I know people who won't read H. P. Lovecraft because he was a racist. I'm all about some Lovecraft... although the man, himself, was a piece of shit. No denying it. Not excusing it. Is "Shadow Over Innsmouth" still a great story? Absolutely it is. Was Lovecraft himself a scumbag? Absolutely he was. You can acknowledge both things at the same time. It's not that complicated. Roman Polanski is a pedophile scumbag who probably should be shot in the face. I won't mind at all if someone does. Repulsion and Rosemary's Baby and The Tenant are still masterpieces.

Dr. Seuss did some reaaaaaally racist drawings during WWII. It wasn't just "people weren't as enlightened back then as they are now" -- it was just racist. But, he acknowledged that he did some bad things that were wrong. That's important to keep in mind. He also did some things that were against racism. "The Sneeches" is an anti-racist story. So, ya don't dismiss somebody because they're only 80% enlightened and still 20% fucked up. Ya try to focus on the good and help them work on what's still wrong. Otherwise you just end up with more enemies.

Anyway, yeah, never down with banning books.

Floridatexan, Telstar and RealLindaL like this post


I can understand a parent censoring content... maybe even a warning sticker... but this cancel culture crap is over the top. For fucks sake they took away Elmer Fudd's gun. Gawd knows the coyote is a violent predator... but who here has ordered a kill kit from acme? What I do think is that this "thinking" is heading somewhere... and it's not going to be a good place ultimately.


What the hell, if I can forgive the asswipes that kept posting Obama as a witch doctor just a few short years ago I guess I can forgive these from decades ago.

You won't find Song of the South on youtube any more.

The champ/ chump? of old
racist movies.

Floridatexan likes this post


Cancel culture, my ass.

This was a business decision made be a private estate - you know, free enterprise.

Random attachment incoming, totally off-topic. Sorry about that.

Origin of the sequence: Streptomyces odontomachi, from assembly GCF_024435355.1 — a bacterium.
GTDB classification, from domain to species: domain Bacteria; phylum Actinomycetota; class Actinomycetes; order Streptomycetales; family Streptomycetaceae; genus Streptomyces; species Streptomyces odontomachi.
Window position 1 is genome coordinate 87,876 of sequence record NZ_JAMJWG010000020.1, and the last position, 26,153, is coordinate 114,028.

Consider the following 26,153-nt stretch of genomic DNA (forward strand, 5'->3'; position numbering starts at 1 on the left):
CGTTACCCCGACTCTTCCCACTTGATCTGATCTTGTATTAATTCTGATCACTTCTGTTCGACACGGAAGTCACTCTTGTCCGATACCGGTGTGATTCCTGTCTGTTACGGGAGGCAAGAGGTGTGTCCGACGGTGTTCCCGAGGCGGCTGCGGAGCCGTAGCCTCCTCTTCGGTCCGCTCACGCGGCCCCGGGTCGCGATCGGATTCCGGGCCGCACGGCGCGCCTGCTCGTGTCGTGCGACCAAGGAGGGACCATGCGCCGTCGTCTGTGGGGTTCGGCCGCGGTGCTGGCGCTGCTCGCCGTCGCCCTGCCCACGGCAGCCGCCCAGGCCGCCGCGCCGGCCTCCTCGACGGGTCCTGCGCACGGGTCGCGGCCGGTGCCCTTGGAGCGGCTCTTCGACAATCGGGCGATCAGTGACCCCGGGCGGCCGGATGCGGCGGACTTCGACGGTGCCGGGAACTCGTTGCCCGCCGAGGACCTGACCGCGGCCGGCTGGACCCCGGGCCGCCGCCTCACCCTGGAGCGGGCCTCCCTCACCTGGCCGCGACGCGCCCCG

You’d think this would be something glibertarian heroes would support, but that would require some semblance of a coherent belief system.

I guess they’re just upset that some of the only literature they’re capable of fully digesting is being taken off the market.

What’s next?

Coloring books???

Floridatexan and Telstar like this post


Read Across America Day,' once synonymous with Dr. Seuss, is diversifying. Here's why things have changed

'Read Across America Day,' once synonymous with Dr. Seuss, is diversifying. Here's why things have changed.
Elinor Aspegren

Monday marks the start of National Reading Month – with celebrations across the nation planned for Read Across America Day on Tuesday.

The day will look a little different this year as many students learn virtually amid the COVID-19 pandemic. But the National Education Association has planned a variety of virtual events – not just in March but all year – to mark the occasion.

That's not the only difference: The NEA has pivoted from popular children's author Dr. Seuss to a focus on diverse children's books, a decision that has generated controversy on social media.

While President Joe Biden noted in his Read Across America Day presidential proclamation that “for many Americans, the path to literacy begins with story time in their school classroom” – and that the day was an important recommitment to the goal of national reading comprehension – he differed from Presidents Donald Trump and Barack Obama in leaving out Dr. Seuss's name.